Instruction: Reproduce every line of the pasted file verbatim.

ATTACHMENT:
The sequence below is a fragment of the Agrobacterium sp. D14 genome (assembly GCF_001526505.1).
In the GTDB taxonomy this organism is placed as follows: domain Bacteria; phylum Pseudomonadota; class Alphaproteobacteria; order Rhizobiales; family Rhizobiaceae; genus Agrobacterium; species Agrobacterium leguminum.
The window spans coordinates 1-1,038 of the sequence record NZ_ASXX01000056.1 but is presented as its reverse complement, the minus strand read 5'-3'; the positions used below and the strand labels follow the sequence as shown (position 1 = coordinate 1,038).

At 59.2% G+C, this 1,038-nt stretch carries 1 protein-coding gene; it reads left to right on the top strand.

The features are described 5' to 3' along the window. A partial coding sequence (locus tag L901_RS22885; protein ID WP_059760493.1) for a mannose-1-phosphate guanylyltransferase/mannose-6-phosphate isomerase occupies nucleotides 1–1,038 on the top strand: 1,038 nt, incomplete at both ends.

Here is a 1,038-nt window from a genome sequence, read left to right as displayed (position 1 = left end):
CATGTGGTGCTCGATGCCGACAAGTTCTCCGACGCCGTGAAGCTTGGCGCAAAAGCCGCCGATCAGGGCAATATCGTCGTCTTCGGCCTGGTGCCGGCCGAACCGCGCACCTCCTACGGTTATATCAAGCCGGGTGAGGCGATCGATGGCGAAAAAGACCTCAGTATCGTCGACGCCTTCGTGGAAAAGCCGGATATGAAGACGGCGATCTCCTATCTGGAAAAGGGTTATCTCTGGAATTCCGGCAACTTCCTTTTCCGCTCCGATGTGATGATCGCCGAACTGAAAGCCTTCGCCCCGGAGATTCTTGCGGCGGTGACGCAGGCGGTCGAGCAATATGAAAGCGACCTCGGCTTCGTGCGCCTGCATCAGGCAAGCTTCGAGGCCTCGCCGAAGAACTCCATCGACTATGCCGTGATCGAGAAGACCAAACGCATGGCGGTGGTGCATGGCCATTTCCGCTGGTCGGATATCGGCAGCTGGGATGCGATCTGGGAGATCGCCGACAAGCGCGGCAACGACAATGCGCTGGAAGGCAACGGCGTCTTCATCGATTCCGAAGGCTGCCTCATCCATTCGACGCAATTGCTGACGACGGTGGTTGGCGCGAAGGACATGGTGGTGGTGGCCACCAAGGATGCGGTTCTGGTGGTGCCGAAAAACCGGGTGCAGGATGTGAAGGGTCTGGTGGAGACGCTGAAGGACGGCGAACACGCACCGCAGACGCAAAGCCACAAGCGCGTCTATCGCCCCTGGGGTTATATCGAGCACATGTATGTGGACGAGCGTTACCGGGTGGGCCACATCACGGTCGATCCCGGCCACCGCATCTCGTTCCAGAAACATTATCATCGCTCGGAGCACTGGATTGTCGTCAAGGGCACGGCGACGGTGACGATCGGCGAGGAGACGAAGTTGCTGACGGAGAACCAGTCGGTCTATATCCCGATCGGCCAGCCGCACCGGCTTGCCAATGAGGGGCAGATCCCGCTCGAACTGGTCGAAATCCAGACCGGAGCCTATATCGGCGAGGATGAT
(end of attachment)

The sequence below is a fragment of the Agrobacterium sp. D14 genome (assembly GCF_001526505.1).
In the GTDB taxonomy this organism is placed as follows: domain Bacteria; phylum Pseudomonadota; class Alphaproteobacteria; order Rhizobiales; family Rhizobiaceae; genus Agrobacterium; species Agrobacterium leguminum.
The window spans coordinates 1-1,038 of the sequence record NZ_ASXX01000056.1 but is presented as its reverse complement, the minus strand read 5'-3'; the positions used below and the strand labels follow the sequence as shown (position 1 = coordinate 1,038).

At 59.2% G+C, this 1,038-nt stretch carries 1 protein-coding gene; it reads left to right on the top strand.

The features are described 5' to 3' along the window. A partial coding sequence (locus tag L901_RS22885; protein ID WP_059760493.1) for a mannose-1-phosphate guanylyltransferase/mannose-6-phosphate isomerase occupies nucleotides 1–1,038 on the top strand: 1,038 nt, incomplete at both ends.

Here is a 1,038-nt window from a genome sequence, read left to right as displayed (position 1 = left end):
CATGTGGTGCTCGATGCCGACAAGTTCTCCGACGCCGTGAAGCTTGGCGCAAAAGCCGCCGATCAGGGCAATATCGTCGTCTTCGGCCTGGTGCCGGCCGAACCGCGCACCTCCTACGGTTATATCAAGCCGGGTGAGGCGATCGATGGCGAAAAAGACCTCAGTATCGTCGACGCCTTCGTGGAAAAGCCGGATATGAAGACGGCGATCTCCTATCTGGAAAAGGGTTATCTCTGGAATTCCGGCAACTTCCTTTTCCGCTCCGATGTGATGATCGCCGAACTGAAAGCCTTCGCCCCGGAGATTCTTGCGGCGGTGACGCAGGCGGTCGAGCAATATGAAAGCGACCTCGGCTTCGTGCGCCTGCATCAGGCAAGCTTCGAGGCCTCGCCGAAGAACTCCATCGACTATGCCGTGATCGAGAAGACCAAACGCATGGCGGTGGTGCATGGCCATTTCCGCTGGTCGGATATCGGCAGCTGGGATGCGATCTGGGAGATCGCCGACAAGCGCGGCAACGACAATGCGCTGGAAGGCAACGGCGTCTTCATCGATTCCGAAGGCTGCCTCATCCATTCGACGCAATTGCTGACGACGGTGGTTGGCGCGAAGGACATGGTGGTGGTGGCCACCAAGGATGCGGTTCTGGTGGTGCCGAAAAACCGGGTGCAGGATGTGAAGGGTCTGGTGGAGACGCTGAAGGACGGCGAACACGCACCGCAGACGCAAAGCCACAAGCGCGTCTATCGCCCCTGGGGTTATATCGAGCACATGTATGTGGACGAGCGTTACCGGGTGGGCCACATCACGGTCGATCCCGGCCACCGCATCTCGTTCCAGAAACATTATCATCGCTCGGAGCACTGGATTGTCGTCAAGGGCACGGCGACGGTGACGATCGGCGAGGAGACGAAGTTGCTGACGGAGAACCAGTCGGTCTATATCCCGATCGGCCAGCCGCACCGGCTTGCCAATGAGGGGCAGATCCCGCTCGAACTGGTCGAAATCCAGACCGGAGCCTATATCGGCGAGGATGAT